The generator started about 2am this morning and we could see on our master stateroom N2KView display that we’d lost shore power, causing the generator to auto-start when the house battery level got sufficiently low. We could have just waited until morning, but were curious if we could find an easy fix. It turned out to be an unlikely issue: the wire connecting the two ends on our power adapter pigtail had a very slight current leak between conductors and ground. It was over three million ohms, so barely detectable, but enough to trigger European-spec RCDs (Residual Current Device). James put in a new length of wire and we were back up with power again.
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Raspberry Pi

James preparing to mount under the the salon settee the Raspberry Pi package he’d built during the Atlantic crossing. This Pi will implement fourteen new digital inputs and temperature sensors in the rear of the boat, the lazarette and the engine room area.
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View

Rosie and Bill Skelton, previous owners of Nordhavn 47 Nexus, invited us over for lunch at their beautiful view home on High Road. This is looking to Kinsale Yacht Club from their property, where they took the picture of Dirona arriving into Kinsale.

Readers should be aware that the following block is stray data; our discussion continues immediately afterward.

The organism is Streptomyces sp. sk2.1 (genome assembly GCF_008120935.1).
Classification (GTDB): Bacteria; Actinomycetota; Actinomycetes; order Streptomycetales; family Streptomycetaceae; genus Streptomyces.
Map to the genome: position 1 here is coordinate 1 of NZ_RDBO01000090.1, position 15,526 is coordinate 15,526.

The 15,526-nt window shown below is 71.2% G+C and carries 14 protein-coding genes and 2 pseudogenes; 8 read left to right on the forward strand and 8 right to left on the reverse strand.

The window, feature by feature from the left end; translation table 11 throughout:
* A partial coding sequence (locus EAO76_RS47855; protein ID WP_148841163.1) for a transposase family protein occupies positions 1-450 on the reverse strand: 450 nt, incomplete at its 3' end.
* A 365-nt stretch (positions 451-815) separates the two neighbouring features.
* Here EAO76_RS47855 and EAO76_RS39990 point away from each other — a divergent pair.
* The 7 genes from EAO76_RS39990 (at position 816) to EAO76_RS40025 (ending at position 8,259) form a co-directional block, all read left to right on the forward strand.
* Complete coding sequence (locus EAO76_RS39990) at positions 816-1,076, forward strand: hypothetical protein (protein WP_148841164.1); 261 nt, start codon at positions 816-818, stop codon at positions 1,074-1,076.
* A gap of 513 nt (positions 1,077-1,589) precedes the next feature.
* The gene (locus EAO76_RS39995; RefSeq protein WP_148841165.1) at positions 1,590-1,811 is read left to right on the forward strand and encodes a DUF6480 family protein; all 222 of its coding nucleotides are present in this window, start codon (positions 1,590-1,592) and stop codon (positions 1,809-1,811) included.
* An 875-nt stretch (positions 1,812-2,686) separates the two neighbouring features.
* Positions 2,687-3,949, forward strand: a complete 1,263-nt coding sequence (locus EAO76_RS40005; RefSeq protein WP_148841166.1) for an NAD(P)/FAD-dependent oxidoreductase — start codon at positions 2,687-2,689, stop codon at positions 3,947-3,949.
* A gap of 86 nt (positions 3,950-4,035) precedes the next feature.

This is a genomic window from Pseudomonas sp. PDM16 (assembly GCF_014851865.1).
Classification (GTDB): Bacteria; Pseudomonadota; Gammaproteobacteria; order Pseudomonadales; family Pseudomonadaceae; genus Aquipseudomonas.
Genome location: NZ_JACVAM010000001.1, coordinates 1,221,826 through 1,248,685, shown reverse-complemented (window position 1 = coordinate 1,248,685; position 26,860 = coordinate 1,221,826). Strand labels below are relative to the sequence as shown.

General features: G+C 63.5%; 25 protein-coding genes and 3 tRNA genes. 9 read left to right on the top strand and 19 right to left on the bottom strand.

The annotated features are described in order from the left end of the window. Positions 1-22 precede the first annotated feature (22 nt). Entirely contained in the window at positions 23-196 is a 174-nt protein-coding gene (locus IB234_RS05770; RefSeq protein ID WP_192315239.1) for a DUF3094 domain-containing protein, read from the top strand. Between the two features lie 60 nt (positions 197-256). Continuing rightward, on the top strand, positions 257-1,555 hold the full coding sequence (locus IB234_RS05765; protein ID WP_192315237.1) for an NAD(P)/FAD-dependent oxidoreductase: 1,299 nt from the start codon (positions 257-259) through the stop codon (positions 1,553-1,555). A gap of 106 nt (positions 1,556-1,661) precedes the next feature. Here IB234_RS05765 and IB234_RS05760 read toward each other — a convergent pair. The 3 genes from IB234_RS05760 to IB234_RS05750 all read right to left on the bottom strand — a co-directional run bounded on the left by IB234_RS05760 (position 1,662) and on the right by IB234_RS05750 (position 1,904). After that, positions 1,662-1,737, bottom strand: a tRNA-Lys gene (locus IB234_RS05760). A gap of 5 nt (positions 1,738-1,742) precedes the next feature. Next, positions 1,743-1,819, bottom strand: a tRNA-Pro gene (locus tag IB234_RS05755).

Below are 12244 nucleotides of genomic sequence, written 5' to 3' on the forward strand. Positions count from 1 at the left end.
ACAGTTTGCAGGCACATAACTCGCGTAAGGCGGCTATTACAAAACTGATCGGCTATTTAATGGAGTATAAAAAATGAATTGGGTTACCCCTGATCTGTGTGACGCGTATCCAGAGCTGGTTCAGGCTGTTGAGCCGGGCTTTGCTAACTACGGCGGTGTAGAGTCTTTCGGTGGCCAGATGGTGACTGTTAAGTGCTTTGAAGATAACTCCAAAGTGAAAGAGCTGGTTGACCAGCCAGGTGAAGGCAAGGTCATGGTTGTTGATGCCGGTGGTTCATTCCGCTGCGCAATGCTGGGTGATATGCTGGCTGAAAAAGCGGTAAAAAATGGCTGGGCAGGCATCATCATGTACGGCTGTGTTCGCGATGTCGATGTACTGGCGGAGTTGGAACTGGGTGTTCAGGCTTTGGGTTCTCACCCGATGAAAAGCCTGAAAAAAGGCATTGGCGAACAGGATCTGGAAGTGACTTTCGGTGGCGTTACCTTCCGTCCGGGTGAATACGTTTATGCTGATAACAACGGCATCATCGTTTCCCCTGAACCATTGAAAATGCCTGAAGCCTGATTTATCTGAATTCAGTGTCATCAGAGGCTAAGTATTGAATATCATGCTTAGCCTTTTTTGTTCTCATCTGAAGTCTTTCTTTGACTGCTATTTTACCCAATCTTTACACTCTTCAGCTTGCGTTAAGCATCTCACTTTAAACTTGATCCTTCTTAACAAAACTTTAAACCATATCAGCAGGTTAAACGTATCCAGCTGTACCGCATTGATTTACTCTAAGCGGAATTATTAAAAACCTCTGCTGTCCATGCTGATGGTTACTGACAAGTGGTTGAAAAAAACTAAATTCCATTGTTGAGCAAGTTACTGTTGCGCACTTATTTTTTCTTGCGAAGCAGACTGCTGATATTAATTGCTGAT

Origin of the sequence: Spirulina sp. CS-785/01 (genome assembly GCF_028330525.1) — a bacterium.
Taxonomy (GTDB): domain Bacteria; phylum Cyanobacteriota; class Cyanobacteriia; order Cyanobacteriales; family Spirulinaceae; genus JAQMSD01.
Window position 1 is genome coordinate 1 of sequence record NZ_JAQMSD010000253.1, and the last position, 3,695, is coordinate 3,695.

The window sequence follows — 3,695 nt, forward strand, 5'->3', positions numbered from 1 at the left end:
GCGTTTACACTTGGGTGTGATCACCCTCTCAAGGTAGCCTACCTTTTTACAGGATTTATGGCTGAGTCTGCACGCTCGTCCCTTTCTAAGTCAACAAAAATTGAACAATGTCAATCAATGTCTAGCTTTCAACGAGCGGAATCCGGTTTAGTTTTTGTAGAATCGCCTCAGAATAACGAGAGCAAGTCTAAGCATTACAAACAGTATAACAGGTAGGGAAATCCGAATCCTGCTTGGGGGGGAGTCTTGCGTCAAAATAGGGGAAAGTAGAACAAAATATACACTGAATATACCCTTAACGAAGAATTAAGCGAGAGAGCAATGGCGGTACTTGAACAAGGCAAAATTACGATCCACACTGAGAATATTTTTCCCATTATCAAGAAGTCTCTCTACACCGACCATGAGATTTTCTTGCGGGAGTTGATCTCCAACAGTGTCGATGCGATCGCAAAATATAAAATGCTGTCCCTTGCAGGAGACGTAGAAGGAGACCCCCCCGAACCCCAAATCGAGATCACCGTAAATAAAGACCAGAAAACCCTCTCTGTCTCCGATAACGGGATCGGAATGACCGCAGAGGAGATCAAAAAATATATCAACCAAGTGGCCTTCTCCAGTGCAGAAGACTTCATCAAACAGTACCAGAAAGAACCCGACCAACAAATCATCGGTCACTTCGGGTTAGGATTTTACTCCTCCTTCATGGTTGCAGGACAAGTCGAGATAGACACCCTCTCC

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Rosie and Bill Skelton

Rosie and Bill Skelton are perhaps the best hosts ever. The multi-course lunch was incredible, including our first traditional Irish stew. We had such a good time that we eventually had to drag ourselves away after seven hours, rivalling the eleven-hour meal at Peats Bite near Sydney, Australia for our longest lunch ever. This will certainly be one of the high points of our Kinsale visit.
5/31/2017
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Jim Edwards

We arrived at Jim Edwards pub for dinner just before the crowds did and had our pick of seats. We had a great meal, with a pint of Murphy’s of course. By the time we left, not one table was available.
6/2/2017
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James Fort

Today we biked out to James Fort, built in 1602 after the English victory over the Spanish and Irish in the 1601 Battle of Kinsale. Read more …
6/3/2017
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Smoke

One of the fishing vessel on the commercial pier nearly obscured in its own smoke.
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SuperValu

Jennifer rode her bike up to SuperValu to buy a few things. Their produce section is quite international—we bought product ranging from Irish strawberries to South African grapefruit.
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Sailing

Sailboats from the Kinsale Yacht Club were landing behind Dirona today.
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Kinsale Yacht Club

The striking entrance to the Kinsale Yacht Club docks.